The Landmark Mystery

One of downtown St. Paul, Minnesota’s most visible landmarks is the aptly named Landmark Center. I’m no architecture geek, but the 106-year-old building’s granite exterior is plenty striking – especially in a downtown which has undergone heavy “modernization” in the stainless-steel-and-glass skyscraper era.

While the building today is mostly an art and history center, it used to be, for the first half of the 20th century, the federal government building in St. Paul. That, if anything, makes the building’s decorative mysteries even more of a puzzle. Granted, unusual decoration on government buildings is hardly uncommon – City Hall here has some 1930s carved murals on the walls, courtesy of the WPA, which would have been right at home in the Soviet Union of the 1950s – but, usually, the symbolism is of a fairly predictably patriotic or idealistic nature. And, where there is simply decoration for decoration’s sake, it’s usually at least relatively symmetrical.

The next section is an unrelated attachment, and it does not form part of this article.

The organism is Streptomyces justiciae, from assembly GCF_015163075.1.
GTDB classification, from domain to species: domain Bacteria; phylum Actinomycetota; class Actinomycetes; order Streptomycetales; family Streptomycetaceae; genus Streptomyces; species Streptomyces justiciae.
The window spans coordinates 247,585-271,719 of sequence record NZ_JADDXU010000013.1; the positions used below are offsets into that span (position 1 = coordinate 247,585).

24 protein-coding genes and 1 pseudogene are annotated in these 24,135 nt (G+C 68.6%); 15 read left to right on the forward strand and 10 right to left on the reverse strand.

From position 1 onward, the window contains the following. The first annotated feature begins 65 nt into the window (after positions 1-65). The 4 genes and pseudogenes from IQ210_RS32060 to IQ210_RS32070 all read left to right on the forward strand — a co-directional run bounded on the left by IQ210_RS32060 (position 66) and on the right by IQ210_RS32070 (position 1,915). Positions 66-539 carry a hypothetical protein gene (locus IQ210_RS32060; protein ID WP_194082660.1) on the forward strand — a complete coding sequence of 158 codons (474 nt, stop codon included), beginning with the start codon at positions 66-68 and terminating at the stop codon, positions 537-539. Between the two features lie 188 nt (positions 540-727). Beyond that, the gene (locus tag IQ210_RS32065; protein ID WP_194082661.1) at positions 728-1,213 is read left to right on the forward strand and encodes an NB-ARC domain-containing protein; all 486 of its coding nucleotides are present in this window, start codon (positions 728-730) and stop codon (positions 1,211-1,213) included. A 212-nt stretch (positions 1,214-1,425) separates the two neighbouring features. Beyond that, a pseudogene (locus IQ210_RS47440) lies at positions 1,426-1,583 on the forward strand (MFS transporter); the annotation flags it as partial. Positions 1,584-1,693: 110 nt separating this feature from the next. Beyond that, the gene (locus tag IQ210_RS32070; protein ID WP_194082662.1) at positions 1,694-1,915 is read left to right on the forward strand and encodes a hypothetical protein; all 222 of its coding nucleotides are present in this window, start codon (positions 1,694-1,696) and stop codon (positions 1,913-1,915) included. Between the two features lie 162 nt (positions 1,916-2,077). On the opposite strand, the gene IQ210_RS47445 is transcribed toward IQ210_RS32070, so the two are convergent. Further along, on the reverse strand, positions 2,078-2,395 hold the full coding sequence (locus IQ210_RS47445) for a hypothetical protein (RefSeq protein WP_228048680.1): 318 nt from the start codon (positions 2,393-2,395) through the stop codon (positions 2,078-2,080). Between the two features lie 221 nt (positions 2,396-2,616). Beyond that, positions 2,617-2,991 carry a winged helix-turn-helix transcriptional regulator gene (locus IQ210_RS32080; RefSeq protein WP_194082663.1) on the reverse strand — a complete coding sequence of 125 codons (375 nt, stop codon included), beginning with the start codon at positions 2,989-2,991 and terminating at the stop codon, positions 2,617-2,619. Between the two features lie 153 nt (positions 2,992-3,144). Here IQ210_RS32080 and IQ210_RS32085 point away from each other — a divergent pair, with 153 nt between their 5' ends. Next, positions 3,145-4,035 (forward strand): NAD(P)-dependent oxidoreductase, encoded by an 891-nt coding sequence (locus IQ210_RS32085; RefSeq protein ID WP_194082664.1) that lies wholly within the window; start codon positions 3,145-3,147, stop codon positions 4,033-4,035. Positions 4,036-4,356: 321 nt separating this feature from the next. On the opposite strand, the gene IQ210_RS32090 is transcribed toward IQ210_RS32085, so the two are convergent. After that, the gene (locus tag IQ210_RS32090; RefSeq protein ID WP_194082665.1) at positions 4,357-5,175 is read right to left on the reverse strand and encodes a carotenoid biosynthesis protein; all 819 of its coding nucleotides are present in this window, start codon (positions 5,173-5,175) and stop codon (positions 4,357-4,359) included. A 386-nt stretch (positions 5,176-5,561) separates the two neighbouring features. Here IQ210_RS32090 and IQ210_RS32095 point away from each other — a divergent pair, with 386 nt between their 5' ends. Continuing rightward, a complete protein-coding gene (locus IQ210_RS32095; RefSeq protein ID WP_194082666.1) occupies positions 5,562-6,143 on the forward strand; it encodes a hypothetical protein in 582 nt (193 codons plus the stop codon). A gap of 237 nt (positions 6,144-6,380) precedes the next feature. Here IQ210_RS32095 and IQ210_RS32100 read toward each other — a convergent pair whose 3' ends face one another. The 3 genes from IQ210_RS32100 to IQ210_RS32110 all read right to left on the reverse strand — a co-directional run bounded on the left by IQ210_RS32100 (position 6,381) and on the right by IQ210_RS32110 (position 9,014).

The decorations on the Landmark Center are neither. I’ve long joked that the carvings on the exterior were done as an afterthought, and are actually samples sourced – cheaply – from a supplier; I’ve also joked that the building was designed by a committee who were both highly non-confrontational and aesthetically challenged. “Should we flank the door with celtic-style strapwork carvings, or vines and flowers? Ah, screw it, let’s just the one on one side, and the other on the opposite side.”

I wonder, though, if there wasn’t a more conscious effort behind the design – and whether anyone knows what it was. Were freemasons involved? Some strange religious sect? Or is there some other explanation? If you’ve got it, don’t keep it to yourself…

Here’s a great example of what I’m taking about – the main, 5th Street entrance:

…is surmounted by carvings of, of all things, an owl:

…and a bat:

Weird, non?

Published in: Geekiness, General, History | on April 21st, 2008| Comments Off on The Landmark Mystery

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